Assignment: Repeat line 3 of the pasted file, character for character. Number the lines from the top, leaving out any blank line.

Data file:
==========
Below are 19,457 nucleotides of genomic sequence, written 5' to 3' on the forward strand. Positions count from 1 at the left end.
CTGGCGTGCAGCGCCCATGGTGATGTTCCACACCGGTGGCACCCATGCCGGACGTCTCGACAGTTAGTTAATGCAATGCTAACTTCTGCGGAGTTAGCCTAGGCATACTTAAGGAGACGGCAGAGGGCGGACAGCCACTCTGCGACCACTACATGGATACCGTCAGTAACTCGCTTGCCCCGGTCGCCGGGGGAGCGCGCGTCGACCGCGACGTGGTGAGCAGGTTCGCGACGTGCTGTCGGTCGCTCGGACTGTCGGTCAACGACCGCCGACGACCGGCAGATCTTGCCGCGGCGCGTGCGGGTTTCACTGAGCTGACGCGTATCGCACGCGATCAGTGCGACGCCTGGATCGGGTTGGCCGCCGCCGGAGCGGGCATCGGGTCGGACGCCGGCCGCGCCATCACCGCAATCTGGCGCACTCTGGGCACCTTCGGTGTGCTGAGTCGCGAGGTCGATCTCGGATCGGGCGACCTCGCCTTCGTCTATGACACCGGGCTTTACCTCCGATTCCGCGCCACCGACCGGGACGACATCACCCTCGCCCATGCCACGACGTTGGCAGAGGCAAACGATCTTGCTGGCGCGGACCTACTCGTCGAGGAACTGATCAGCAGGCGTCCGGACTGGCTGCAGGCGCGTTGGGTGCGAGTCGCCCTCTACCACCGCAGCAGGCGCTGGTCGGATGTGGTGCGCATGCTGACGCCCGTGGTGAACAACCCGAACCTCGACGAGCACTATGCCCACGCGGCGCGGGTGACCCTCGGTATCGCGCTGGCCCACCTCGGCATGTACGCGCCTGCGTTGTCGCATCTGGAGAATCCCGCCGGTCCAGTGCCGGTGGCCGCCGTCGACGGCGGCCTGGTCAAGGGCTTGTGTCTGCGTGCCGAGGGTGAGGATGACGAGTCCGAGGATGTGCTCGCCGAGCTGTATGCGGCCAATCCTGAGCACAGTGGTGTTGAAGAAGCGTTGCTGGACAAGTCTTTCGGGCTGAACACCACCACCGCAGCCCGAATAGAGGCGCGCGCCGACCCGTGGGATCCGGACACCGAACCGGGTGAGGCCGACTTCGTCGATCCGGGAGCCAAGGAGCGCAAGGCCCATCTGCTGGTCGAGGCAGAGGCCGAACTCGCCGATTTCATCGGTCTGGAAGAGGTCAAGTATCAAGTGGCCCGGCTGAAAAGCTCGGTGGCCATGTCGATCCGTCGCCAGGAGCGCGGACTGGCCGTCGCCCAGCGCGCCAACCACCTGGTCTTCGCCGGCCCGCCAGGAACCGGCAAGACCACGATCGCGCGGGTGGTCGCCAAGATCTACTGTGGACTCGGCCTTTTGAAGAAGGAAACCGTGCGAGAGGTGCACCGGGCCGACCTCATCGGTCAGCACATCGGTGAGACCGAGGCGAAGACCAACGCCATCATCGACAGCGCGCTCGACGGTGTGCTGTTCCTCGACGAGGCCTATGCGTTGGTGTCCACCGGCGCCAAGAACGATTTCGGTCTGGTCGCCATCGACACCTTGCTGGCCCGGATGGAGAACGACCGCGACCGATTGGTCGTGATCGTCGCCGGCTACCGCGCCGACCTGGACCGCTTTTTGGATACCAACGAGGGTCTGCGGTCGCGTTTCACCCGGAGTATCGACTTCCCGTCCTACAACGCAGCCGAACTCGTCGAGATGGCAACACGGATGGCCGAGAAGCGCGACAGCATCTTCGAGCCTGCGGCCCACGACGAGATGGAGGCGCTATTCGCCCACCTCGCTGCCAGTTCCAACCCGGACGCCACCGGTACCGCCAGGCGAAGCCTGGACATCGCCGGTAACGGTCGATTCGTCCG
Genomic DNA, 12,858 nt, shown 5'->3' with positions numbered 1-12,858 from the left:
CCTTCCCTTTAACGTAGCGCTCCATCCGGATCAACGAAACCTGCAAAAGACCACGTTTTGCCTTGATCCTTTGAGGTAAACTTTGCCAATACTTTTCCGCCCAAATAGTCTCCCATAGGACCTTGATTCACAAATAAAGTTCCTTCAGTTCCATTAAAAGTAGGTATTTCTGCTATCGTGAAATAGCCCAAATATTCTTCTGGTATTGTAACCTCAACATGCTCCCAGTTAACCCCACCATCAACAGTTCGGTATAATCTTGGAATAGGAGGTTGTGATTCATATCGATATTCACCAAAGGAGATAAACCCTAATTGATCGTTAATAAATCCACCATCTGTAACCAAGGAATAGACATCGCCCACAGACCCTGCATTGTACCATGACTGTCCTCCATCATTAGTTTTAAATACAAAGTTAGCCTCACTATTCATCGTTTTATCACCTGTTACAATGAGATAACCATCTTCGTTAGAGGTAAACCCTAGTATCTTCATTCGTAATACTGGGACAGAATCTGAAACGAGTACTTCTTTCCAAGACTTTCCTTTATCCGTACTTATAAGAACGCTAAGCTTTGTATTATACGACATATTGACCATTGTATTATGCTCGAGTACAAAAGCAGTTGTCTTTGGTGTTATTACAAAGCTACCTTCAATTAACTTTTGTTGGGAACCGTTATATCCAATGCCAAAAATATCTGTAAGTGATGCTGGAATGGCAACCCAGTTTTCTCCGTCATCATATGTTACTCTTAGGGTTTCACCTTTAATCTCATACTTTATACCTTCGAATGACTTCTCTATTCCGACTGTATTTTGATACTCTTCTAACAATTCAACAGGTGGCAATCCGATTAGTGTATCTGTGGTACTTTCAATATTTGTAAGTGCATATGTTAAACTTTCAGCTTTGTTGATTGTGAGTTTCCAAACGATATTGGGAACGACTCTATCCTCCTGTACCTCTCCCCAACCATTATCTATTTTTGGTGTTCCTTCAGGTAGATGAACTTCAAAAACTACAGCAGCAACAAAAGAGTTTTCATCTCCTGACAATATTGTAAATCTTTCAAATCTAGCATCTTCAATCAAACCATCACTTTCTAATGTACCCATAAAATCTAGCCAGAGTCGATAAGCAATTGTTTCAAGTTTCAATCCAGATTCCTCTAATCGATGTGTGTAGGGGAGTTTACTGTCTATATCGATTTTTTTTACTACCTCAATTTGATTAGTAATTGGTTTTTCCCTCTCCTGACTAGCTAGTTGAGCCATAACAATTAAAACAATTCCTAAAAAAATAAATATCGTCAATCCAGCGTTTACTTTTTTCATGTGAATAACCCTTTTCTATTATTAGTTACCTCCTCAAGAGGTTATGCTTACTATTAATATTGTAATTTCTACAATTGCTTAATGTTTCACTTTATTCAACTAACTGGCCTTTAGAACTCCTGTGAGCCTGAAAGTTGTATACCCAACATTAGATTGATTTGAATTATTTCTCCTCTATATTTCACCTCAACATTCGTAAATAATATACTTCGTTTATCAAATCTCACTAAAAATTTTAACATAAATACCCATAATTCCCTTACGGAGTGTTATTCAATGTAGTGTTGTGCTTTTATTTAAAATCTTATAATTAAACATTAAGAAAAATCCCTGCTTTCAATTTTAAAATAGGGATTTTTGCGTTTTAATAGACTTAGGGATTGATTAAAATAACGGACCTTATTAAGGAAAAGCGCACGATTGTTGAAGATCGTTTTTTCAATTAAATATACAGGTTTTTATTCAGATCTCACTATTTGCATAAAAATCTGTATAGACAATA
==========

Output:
Genomic DNA, 12,858 nt, shown 5'->3' with positions numbered 1-12,858 from the left: